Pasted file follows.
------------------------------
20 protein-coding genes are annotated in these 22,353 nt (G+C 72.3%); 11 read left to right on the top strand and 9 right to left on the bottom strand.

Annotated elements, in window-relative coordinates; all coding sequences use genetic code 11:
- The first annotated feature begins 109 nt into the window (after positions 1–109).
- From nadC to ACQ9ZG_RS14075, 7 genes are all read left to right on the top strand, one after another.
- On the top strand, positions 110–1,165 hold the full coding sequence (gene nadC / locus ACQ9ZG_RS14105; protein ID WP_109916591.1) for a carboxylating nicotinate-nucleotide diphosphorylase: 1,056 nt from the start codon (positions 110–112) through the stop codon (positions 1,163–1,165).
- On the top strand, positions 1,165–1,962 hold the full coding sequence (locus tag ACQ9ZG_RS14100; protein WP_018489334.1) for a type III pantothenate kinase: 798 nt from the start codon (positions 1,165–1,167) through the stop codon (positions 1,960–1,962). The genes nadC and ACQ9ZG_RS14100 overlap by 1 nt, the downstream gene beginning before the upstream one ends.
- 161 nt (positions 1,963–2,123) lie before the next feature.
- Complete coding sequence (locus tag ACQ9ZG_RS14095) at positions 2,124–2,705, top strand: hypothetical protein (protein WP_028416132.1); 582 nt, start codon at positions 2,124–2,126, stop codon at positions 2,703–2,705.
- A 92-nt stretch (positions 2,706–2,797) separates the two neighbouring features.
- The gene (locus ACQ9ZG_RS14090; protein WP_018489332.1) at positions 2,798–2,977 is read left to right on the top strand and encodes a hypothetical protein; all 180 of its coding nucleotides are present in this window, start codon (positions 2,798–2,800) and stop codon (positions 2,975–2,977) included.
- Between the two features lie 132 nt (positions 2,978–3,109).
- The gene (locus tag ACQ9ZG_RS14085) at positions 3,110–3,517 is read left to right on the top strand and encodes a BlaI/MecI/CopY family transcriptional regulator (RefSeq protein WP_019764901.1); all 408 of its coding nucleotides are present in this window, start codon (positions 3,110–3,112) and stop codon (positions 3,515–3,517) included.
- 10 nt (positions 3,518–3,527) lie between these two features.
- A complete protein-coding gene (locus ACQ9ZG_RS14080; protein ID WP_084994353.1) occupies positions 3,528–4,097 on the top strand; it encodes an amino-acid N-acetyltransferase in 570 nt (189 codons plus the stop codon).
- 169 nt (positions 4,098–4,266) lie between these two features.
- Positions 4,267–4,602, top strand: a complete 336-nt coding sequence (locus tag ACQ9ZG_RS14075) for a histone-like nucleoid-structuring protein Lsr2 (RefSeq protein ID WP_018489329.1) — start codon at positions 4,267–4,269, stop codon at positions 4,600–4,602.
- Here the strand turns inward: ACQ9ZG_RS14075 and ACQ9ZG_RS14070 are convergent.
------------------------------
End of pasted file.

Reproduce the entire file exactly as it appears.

20 protein-coding genes are annotated in these 22,353 nt (G+C 72.3%); 11 read left to right on the top strand and 9 right to left on the bottom strand.

Annotated elements, in window-relative coordinates; all coding sequences use genetic code 11:
- The first annotated feature begins 109 nt into the window (after positions 1–109).
- From nadC to ACQ9ZG_RS14075, 7 genes are all read left to right on the top strand, one after another.
- On the top strand, positions 110–1,165 hold the full coding sequence (gene nadC / locus ACQ9ZG_RS14105; protein ID WP_109916591.1) for a carboxylating nicotinate-nucleotide diphosphorylase: 1,056 nt from the start codon (positions 110–112) through the stop codon (positions 1,163–1,165).
- On the top strand, positions 1,165–1,962 hold the full coding sequence (locus tag ACQ9ZG_RS14100; protein WP_018489334.1) for a type III pantothenate kinase: 798 nt from the start codon (positions 1,165–1,167) through the stop codon (positions 1,960–1,962). The genes nadC and ACQ9ZG_RS14100 overlap by 1 nt, the downstream gene beginning before the upstream one ends.
- 161 nt (positions 1,963–2,123) lie before the next feature.
- Complete coding sequence (locus tag ACQ9ZG_RS14095) at positions 2,124–2,705, top strand: hypothetical protein (protein WP_028416132.1); 582 nt, start codon at positions 2,124–2,126, stop codon at positions 2,703–2,705.
- A 92-nt stretch (positions 2,706–2,797) separates the two neighbouring features.
- The gene (locus ACQ9ZG_RS14090; protein WP_018489332.1) at positions 2,798–2,977 is read left to right on the top strand and encodes a hypothetical protein; all 180 of its coding nucleotides are present in this window, start codon (positions 2,798–2,800) and stop codon (positions 2,975–2,977) included.
- Between the two features lie 132 nt (positions 2,978–3,109).
- The gene (locus tag ACQ9ZG_RS14085) at positions 3,110–3,517 is read left to right on the top strand and encodes a BlaI/MecI/CopY family transcriptional regulator (RefSeq protein WP_019764901.1); all 408 of its coding nucleotides are present in this window, start codon (positions 3,110–3,112) and stop codon (positions 3,515–3,517) included.
- 10 nt (positions 3,518–3,527) lie between these two features.
- A complete protein-coding gene (locus ACQ9ZG_RS14080; protein ID WP_084994353.1) occupies positions 3,528–4,097 on the top strand; it encodes an amino-acid N-acetyltransferase in 570 nt (189 codons plus the stop codon).
- 169 nt (positions 4,098–4,266) lie between these two features.
- Positions 4,267–4,602, top strand: a complete 336-nt coding sequence (locus tag ACQ9ZG_RS14075) for a histone-like nucleoid-structuring protein Lsr2 (RefSeq protein ID WP_018489329.1) — start codon at positions 4,267–4,269, stop codon at positions 4,600–4,602.
- Here the strand turns inward: ACQ9ZG_RS14075 and ACQ9ZG_RS14070 are convergent.